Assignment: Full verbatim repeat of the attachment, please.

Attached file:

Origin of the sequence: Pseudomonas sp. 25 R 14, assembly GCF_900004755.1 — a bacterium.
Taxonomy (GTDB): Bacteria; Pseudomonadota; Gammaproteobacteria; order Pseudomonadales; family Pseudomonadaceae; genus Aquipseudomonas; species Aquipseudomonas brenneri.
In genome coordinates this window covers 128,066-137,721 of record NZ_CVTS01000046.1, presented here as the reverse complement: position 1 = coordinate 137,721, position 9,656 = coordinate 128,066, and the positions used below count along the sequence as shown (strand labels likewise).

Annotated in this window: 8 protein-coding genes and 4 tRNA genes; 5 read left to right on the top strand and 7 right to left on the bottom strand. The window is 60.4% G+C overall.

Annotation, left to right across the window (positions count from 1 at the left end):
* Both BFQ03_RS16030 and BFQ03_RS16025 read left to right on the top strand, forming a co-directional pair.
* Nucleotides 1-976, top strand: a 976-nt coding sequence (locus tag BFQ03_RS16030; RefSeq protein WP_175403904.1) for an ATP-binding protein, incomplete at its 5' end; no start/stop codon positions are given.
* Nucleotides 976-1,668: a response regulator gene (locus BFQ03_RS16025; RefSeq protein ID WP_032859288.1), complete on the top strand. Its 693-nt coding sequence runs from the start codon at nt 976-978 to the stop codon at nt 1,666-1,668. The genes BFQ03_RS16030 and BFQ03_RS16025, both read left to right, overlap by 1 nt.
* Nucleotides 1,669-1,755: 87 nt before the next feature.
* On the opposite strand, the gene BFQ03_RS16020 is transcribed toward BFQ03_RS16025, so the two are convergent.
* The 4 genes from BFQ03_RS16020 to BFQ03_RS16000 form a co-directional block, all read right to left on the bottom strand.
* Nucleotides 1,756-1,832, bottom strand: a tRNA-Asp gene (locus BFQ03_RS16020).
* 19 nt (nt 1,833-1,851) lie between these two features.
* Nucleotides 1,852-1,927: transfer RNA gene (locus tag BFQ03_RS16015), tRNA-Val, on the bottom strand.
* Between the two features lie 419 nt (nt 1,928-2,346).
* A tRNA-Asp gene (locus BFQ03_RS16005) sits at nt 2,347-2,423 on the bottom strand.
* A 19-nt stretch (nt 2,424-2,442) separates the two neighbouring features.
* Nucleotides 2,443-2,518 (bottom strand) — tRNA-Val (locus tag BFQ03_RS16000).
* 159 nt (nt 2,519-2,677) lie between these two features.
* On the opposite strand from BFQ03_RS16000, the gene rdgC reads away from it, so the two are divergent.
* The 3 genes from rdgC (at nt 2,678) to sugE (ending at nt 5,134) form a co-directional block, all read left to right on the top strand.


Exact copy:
Origin of the sequence: Pseudomonas sp. 25 R 14, assembly GCF_900004755.1 — a bacterium.
Taxonomy (GTDB): Bacteria; Pseudomonadota; Gammaproteobacteria; order Pseudomonadales; family Pseudomonadaceae; genus Aquipseudomonas; species Aquipseudomonas brenneri.
In genome coordinates this window covers 128,066-137,721 of record NZ_CVTS01000046.1, presented here as the reverse complement: position 1 = coordinate 137,721, position 9,656 = coordinate 128,066, and the positions used below count along the sequence as shown (strand labels likewise).

Annotated in this window: 8 protein-coding genes and 4 tRNA genes; 5 read left to right on the top strand and 7 right to left on the bottom strand. The window is 60.4% G+C overall.

Annotation, left to right across the window (positions count from 1 at the left end):
* Both BFQ03_RS16030 and BFQ03_RS16025 read left to right on the top strand, forming a co-directional pair.
* Nucleotides 1-976, top strand: a 976-nt coding sequence (locus tag BFQ03_RS16030; RefSeq protein WP_175403904.1) for an ATP-binding protein, incomplete at its 5' end; no start/stop codon positions are given.
* Nucleotides 976-1,668: a response regulator gene (locus BFQ03_RS16025; RefSeq protein ID WP_032859288.1), complete on the top strand. Its 693-nt coding sequence runs from the start codon at nt 976-978 to the stop codon at nt 1,666-1,668. The genes BFQ03_RS16030 and BFQ03_RS16025, both read left to right, overlap by 1 nt.
* Nucleotides 1,669-1,755: 87 nt before the next feature.
* On the opposite strand, the gene BFQ03_RS16020 is transcribed toward BFQ03_RS16025, so the two are convergent.
* The 4 genes from BFQ03_RS16020 to BFQ03_RS16000 form a co-directional block, all read right to left on the bottom strand.
* Nucleotides 1,756-1,832, bottom strand: a tRNA-Asp gene (locus BFQ03_RS16020).
* 19 nt (nt 1,833-1,851) lie between these two features.
* Nucleotides 1,852-1,927: transfer RNA gene (locus tag BFQ03_RS16015), tRNA-Val, on the bottom strand.
* Between the two features lie 419 nt (nt 1,928-2,346).
* A tRNA-Asp gene (locus BFQ03_RS16005) sits at nt 2,347-2,423 on the bottom strand.
* A 19-nt stretch (nt 2,424-2,442) separates the two neighbouring features.
* Nucleotides 2,443-2,518 (bottom strand) — tRNA-Val (locus tag BFQ03_RS16000).
* 159 nt (nt 2,519-2,677) lie between these two features.
* On the opposite strand from BFQ03_RS16000, the gene rdgC reads away from it, so the two are divergent.
* The 3 genes from rdgC (at nt 2,678) to sugE (ending at nt 5,134) form a co-directional block, all read left to right on the top strand.